EA Games boss Patrick Soderlund has reignited the war of words over Battlefield versus Call of Duty.
He told MCV that the commercial success of Battlefield 3 will have undoubtedly worried Activision, and that EA will not rest until its shooter IP is No.1 around the world.
He made is comments ahead of the launch of Battlefield 4 and Call of Duty: Ghosts, which both launch in the UK within four days of each other (Battlefield out November 1st and Call of Duty out November 5th).
“Competition is good,” said Soderlund. “It brings the best out of people. If there was only Battlefield or only Call of Duty, then the development teams might have been a little bit more content. We don’t look at them necessarily and mimic what they do.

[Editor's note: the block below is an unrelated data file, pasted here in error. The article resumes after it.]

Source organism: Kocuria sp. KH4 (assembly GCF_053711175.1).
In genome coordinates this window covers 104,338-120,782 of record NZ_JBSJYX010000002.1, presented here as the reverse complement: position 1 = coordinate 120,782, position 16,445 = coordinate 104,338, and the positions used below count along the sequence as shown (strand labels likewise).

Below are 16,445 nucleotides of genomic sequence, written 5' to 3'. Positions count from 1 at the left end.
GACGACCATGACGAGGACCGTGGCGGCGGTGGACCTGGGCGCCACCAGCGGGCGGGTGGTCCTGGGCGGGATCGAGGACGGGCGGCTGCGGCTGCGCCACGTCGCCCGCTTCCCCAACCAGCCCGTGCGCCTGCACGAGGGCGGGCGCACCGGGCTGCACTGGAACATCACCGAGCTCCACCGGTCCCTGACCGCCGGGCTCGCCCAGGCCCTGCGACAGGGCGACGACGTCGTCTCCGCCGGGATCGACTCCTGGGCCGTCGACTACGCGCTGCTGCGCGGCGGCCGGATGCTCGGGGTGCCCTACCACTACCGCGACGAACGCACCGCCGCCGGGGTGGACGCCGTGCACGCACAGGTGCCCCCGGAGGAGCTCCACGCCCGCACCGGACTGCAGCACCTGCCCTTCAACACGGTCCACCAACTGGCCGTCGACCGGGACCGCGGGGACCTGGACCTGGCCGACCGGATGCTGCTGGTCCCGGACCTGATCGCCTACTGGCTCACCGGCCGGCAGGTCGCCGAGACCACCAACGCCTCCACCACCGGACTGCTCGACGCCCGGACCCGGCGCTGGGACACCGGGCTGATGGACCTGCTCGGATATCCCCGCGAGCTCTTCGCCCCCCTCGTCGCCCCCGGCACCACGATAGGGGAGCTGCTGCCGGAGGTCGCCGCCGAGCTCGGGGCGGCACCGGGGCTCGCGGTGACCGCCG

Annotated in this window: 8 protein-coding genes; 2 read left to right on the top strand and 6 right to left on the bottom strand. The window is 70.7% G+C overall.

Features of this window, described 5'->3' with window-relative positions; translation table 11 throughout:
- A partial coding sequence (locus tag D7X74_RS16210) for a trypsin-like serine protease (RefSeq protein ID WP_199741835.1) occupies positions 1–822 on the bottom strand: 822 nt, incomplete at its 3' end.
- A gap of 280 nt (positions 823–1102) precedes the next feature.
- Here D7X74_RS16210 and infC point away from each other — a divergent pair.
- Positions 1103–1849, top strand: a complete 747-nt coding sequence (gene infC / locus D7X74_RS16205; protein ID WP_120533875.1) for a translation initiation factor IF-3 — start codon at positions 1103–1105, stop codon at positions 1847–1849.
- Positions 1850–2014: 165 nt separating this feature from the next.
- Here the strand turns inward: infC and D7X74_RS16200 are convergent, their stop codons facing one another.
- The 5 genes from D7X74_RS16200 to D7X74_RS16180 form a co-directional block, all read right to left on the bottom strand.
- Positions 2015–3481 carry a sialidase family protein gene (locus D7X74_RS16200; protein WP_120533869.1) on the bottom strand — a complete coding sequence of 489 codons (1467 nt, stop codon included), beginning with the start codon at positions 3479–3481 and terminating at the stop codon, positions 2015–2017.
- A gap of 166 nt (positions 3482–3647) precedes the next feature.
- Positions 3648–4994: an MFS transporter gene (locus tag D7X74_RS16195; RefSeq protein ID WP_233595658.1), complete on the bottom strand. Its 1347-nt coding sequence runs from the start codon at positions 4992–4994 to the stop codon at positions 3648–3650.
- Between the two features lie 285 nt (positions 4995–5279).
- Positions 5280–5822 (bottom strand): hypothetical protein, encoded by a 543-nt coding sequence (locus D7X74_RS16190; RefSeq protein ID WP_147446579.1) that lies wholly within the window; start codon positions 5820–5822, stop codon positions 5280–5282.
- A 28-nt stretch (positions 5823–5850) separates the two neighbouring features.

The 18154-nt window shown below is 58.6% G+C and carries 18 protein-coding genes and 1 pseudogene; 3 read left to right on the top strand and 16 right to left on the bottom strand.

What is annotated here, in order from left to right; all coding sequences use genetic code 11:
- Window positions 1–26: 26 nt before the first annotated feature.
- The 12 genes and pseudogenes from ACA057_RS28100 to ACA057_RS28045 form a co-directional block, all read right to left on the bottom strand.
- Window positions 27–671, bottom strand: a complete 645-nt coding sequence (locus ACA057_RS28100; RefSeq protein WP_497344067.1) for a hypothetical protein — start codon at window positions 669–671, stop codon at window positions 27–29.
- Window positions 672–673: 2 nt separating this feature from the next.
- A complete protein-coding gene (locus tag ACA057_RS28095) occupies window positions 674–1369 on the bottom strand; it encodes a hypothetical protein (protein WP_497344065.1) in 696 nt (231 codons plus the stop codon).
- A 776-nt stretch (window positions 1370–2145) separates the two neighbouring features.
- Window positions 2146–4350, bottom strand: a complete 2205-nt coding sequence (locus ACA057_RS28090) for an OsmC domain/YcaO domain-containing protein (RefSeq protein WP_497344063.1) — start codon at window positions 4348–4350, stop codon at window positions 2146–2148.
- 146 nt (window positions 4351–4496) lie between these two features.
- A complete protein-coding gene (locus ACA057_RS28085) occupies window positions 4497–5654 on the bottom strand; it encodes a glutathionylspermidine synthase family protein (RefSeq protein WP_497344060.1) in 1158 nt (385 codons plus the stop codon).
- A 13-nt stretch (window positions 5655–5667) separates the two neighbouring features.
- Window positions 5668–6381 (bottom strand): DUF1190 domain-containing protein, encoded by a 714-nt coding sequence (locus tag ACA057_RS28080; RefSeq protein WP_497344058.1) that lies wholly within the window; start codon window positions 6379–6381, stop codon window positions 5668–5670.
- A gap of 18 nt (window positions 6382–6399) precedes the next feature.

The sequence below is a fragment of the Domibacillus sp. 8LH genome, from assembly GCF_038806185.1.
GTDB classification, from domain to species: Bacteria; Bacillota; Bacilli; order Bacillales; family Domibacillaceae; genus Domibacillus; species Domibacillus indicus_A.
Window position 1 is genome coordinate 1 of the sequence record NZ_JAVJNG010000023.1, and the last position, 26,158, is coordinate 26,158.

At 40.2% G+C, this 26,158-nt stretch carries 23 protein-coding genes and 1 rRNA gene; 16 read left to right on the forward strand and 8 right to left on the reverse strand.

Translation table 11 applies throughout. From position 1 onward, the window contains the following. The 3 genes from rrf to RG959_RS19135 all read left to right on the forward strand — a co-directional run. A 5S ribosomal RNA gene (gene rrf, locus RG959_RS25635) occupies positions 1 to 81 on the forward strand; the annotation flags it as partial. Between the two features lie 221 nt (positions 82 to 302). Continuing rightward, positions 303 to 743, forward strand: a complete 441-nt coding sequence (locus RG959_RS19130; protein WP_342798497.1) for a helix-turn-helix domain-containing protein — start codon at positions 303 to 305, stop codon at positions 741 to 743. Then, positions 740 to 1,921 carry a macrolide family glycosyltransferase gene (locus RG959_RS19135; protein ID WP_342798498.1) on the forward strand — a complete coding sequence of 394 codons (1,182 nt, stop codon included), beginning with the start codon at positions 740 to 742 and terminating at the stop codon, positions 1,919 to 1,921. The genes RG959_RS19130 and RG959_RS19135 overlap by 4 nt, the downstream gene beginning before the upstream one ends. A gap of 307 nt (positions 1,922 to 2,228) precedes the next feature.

"But we think about them. Maybe they weren’t thinking about us much when we made Battlefield 3, but I can tell you, they are thinking about us now. They need too. We made a dent in the FPS market and we took share from them. And I am not going to give up until I’m No.1 and I am going to make sure I’m No.1.
“We are spending a tonne of money on this, our teams are killing themselves every year to make great games. I want to give our consumers the best I can. We will strive to be No.1. If I said: ‘No.5 is probably fine,’ it’s hard for people to rally behind that message. But I wouldn’t say we could be No.1 if I didn’t think we could. I think I have the right team, the right product and the right strategy to get there.”
Unlike Call of Duty, Battlefield is not an annual franchise. And EA retired its other FPS franchise, Medal of Honor, last year. But Soderlund says there’s no pressure to release a new Battlefield every year.
“We have other games now. We have Titanfall, which we didn’t have when we had Medal of Honor. To me it is about a balanced portfolio.”